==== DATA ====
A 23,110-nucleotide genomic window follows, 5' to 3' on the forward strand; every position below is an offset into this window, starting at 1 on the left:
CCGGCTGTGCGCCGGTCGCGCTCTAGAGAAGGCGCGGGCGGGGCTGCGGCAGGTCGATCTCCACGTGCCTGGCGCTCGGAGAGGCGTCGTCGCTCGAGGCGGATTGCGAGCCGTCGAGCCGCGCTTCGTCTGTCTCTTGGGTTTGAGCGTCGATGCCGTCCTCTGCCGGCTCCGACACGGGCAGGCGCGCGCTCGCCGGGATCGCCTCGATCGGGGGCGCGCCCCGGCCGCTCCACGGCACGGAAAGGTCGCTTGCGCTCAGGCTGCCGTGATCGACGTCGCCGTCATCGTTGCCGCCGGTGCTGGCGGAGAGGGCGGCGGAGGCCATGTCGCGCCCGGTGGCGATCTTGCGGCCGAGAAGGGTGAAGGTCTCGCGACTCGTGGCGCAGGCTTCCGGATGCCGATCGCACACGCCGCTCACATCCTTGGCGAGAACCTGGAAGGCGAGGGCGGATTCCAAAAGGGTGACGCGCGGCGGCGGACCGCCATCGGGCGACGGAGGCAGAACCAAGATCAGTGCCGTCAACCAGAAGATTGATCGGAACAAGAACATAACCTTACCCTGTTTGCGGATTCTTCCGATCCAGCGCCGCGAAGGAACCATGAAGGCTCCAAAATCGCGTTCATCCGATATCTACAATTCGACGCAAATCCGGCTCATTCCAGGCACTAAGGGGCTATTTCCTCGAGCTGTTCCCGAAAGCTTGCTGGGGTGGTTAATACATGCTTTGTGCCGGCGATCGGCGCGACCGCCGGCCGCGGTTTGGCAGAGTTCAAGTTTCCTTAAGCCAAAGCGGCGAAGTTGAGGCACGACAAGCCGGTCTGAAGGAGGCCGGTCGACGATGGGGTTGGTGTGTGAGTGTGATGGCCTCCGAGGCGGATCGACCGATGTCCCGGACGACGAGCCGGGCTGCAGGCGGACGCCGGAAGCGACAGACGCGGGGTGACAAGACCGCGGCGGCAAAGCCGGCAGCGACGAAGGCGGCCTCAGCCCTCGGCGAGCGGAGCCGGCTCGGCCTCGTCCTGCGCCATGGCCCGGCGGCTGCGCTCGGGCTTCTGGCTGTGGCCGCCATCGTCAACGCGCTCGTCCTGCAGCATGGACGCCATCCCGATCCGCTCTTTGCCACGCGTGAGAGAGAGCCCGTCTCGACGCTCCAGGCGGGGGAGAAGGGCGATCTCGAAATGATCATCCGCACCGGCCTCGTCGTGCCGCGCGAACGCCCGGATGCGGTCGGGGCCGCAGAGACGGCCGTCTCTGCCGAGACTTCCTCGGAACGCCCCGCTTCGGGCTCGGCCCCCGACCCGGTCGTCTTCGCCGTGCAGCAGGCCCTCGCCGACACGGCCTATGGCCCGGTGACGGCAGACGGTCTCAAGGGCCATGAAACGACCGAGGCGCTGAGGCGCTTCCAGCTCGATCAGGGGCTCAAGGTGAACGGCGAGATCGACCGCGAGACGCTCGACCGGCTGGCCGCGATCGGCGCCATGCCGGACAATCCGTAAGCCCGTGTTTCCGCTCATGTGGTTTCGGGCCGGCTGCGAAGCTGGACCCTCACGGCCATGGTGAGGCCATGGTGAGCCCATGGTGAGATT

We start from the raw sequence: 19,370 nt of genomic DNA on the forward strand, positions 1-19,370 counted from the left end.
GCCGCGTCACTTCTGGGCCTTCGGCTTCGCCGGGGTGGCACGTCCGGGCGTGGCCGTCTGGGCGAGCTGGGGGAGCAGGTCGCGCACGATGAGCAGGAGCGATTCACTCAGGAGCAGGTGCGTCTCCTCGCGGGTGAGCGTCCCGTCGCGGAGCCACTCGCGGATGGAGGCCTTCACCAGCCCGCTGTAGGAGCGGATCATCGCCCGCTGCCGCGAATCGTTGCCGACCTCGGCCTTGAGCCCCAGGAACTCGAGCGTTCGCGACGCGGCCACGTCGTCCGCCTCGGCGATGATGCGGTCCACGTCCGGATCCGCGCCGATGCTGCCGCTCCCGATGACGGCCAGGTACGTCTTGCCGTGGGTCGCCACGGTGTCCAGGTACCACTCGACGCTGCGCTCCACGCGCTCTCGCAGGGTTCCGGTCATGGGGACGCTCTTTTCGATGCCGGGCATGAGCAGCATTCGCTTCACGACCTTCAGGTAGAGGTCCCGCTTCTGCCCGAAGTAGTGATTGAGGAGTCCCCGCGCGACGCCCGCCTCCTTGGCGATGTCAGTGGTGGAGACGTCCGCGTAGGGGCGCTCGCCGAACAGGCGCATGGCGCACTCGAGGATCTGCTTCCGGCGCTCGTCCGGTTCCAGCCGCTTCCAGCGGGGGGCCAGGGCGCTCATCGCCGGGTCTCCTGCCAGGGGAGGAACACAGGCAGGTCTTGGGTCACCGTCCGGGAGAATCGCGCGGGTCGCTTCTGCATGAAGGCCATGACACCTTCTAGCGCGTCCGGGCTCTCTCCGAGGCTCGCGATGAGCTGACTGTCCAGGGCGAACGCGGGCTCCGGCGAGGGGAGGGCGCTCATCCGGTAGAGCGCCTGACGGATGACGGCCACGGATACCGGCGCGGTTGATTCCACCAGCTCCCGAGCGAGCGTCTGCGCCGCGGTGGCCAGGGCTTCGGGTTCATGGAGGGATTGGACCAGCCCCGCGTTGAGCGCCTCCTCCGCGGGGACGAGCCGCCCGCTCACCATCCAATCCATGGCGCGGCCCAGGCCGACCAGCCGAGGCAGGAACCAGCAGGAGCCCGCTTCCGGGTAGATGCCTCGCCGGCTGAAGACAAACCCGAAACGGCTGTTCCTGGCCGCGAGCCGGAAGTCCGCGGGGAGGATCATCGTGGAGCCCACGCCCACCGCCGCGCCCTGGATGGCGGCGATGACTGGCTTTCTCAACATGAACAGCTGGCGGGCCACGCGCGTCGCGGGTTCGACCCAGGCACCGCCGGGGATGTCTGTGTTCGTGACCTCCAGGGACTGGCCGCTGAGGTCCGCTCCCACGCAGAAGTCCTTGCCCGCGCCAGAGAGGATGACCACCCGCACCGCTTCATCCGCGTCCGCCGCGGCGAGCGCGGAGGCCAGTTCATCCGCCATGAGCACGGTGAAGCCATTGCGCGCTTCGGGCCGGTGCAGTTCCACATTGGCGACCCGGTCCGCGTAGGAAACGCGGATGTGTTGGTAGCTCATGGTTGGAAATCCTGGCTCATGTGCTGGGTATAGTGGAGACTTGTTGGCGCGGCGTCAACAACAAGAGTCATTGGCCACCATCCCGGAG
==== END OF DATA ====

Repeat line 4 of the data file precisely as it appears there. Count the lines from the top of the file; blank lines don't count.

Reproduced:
GCCGCGTCACTTCTGGGCCTTCGGCTTCGCCGGGGTGGCACGTCCGGGCGTGGCCGTCTGGGCGAGCTGGGGGAGCAGGTCGCGCACGATGAGCAGGAGCGATTCACTCAGGAGCAGGTGCGTCTCCTCGCGGGTGAGCGTCCCGTCGCGGAGCCACTCGCGGATGGAGGCCTTCACCAGCCCGCTGTAGGAGCGGATCATCGCCCGCTGCCGCGAATCGTTGCCGACCTCGGCCTTGAGCCCCAGGAACTCGAGCGTTCGCGACGCGGCCACGTCGTCCGCCTCGGCGATGATGCGGTCCACGTCCGGATCCGCGCCGATGCTGCCGCTCCCGATGACGGCCAGGTACGTCTTGCCGTGGGTCGCCACGGTGTCCAGGTACCACTCGACGCTGCGCTCCACGCGCTCTCGCAGGGTTCCGGTCATGGGGACGCTCTTTTCGATGCCGGGCATGAGCAGCATTCGCTTCACGACCTTCAGGTAGAGGTCCCGCTTCTGCCCGAAGTAGTGATTGAGGAGTCCCCGCGCGACGCCCGCCTCCTTGGCGATGTCAGTGGTGGAGACGTCCGCGTAGGGGCGCTCGCCGAACAGGCGCATGGCGCACTCGAGGATCTGCTTCCGGCGCTCGTCCGGTTCCAGCCGCTTCCAGCGGGGGGCCAGGGCGCTCATCGCCGGGTCTCCTGCCAGGGGAGGAACACAGGCAGGTCTTGGGTCACCGTCCGGGAGAATCGCGCGGGTCGCTTCTGCATGAAGGCCATGACACCTTCTAGCGCGTCCGGGCTCTCTCCGAGGCTCGCGATGAGCTGACTGTCCAGGGCGAACGCGGGCTCCGGCGAGGGGAGGGCGCTCATCCGGTAGAGCGCCTGACGGATGACGGCCACGGATACCGGCGCGGTTGATTCCACCAGCTCCCGAGCGAGCGTCTGCGCCGCGGTGGCCAGGGCTTCGGGTTCATGGAGGGATTGGACCAGCCCCGCGTTGAGCGCCTCCTCCGCGGGGACGAGCCGCCCGCTCACCATCCAATCCATGGCGCGGCCCAGGCCGACCAGCCGAGGCAGGAACCAGCAGGAGCCCGCTTCCGGGTAGATGCCTCGCCGGCTGAAGACAAACCCGAAACGGCTGTTCCTGGCCGCGAGCCGGAAGTCCGCGGGGAGGATCATCGTGGAGCCCACGCCCACCGCCGCGCCCTGGATGGCGGCGATGACTGGCTTTCTCAACATGAACAGCTGGCGGGCCACGCGCGTCGCGGGTTCGACCCAGGCACCGCCGGGGATGTCTGTGTTCGTGACCTCCAGGGACTGGCCGCTGAGGTCCGCTCCCACGCAGAAGTCCTTGCCCGCGCCAGAGAGGATGACCACCCGCACCGCTTCATCCGCGTCCGCCGCGGCGAGCGCGGAGGCCAGTTCATCCGCCATGAGCACGGTGAAGCCATTGCGCGCTTCGGGCCGGTGCAGTTCCACATTGGCGACCCGGTCCGCGTAGGAAACGCGGATGTGTTGGTAGCTCATGGTTGGAAATCCTGGCTCATGTGCTGGGTATAGTGGAGACTTGTTGGCGCGGCGTCAACAACAAGAGTCATTGGCCACCATCCCGGAG